Is there a guaranteed safe landing spot for your bomber in a Pearl Light? If you land on Wake, the Americans can get you from San Francisco via Wake Island can be reached from San Francisco via SZ57 (Midway) even if you block Hawaii with your cruiser, and if you land in the Solomons, then the Australian fleet has a 60% chance to kill the bomber.

    This means the Australian fleet has to load infantry and move to SZ41, but they probably want to do that anyway; it’s a very plausible move for the British. The only Japanese assets that can attack SZ41 on round 1 are the ones slated to go to Pearl Harbor, and the Caroline Island fighters – but attacking the Aussies with 2 fighters (and then having to move the carrier if either of them survives) just doesn’t seem profitable for Japan. If you use 4 fighters and 1 bomber in sea battles on round 1, you won’t make enough progress on land to start building momentum, no matter how many US boats you sink.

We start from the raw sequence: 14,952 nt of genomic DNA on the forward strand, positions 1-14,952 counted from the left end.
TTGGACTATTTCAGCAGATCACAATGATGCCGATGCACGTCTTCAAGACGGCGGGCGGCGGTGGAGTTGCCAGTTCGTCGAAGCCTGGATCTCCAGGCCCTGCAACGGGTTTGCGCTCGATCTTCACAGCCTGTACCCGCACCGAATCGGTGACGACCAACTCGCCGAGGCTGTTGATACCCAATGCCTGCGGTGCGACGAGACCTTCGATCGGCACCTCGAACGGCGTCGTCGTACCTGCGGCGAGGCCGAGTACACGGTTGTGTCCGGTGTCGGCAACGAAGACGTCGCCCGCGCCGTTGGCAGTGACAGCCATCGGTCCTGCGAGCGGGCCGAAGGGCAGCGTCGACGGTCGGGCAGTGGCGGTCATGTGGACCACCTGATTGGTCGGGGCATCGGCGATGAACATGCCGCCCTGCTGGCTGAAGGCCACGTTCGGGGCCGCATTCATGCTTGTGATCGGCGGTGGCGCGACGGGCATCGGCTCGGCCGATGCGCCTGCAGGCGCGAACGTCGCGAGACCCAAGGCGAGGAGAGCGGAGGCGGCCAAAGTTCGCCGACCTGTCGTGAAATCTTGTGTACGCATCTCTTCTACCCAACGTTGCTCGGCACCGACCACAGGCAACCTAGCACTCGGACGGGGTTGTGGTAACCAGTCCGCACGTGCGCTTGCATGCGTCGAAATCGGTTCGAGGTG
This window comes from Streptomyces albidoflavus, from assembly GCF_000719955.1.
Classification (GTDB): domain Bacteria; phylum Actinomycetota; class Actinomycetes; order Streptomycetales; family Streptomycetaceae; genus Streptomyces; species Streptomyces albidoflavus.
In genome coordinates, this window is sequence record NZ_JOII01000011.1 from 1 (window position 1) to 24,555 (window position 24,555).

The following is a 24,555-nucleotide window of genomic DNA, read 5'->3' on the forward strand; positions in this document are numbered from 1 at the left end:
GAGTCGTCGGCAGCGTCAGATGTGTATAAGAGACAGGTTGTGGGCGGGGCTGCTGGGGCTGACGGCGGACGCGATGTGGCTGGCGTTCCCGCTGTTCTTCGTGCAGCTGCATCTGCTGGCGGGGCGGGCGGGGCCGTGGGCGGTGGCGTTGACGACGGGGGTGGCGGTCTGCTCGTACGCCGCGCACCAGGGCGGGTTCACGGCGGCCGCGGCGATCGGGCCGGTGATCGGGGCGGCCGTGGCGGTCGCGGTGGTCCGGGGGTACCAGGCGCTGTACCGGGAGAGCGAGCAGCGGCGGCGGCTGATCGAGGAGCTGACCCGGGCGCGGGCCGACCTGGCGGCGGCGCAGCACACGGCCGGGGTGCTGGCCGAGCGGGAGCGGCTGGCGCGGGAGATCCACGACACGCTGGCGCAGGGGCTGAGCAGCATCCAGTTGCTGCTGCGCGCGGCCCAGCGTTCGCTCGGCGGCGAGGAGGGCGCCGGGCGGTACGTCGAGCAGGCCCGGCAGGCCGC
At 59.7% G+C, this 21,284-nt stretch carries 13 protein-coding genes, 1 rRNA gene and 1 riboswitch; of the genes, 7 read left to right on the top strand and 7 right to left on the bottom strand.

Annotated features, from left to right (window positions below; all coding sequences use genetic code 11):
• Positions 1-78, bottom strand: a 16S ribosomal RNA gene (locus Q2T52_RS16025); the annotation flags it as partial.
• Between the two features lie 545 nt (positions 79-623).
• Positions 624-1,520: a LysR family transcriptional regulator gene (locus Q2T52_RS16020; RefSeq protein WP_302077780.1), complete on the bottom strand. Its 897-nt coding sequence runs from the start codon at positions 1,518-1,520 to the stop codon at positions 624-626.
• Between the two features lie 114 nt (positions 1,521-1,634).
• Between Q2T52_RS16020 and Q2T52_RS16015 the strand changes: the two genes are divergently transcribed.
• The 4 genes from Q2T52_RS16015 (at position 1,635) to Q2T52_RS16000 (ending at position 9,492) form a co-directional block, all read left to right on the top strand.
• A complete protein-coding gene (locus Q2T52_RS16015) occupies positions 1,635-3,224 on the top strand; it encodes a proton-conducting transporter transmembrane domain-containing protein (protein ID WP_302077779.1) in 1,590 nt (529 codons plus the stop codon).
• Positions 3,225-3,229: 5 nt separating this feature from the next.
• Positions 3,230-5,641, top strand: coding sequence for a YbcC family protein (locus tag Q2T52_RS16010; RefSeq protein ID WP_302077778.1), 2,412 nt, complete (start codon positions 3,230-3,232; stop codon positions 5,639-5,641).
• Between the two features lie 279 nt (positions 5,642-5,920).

Are people blocking SZ57 with a Japanese destroyer? Or are they just taking the risk of losing the bomber? Or do the Allies usually not bother attacking the bomber?

  • '22 '21 '19 '15 '14

    Yeah I can’t see any advantage to going heavy in 42.2. I suppose if you’re just trying to tie down american aircraft in 53 instead of somewhere else, but it seems far better to leave the carrier deck out of it altogether if you can.

    At Solomons with the fighter and the bomber, if the Japanese cruiser survived to block, you’d have to worry about the British fleet. At Wake you have to worry about the American fleet. So if either one comes at you, then the best you can hope for is a decent defense roll to keep the bomber alive, and another TUV exchange the following round, to knock off whatever ships they bring into the fight. More Japanese air ready to snap back into action at purchase could be one way to go. But nothing is 100% for the bomber’s landing if you take it to Pearl. Probably best to think of it like a write off, and buy another one to back it up. If the Americans send their battleship to bombard, at least its 12 risked at Wake for a shot on 20 in the TUV trade, should the US bring the big guns to blow it up.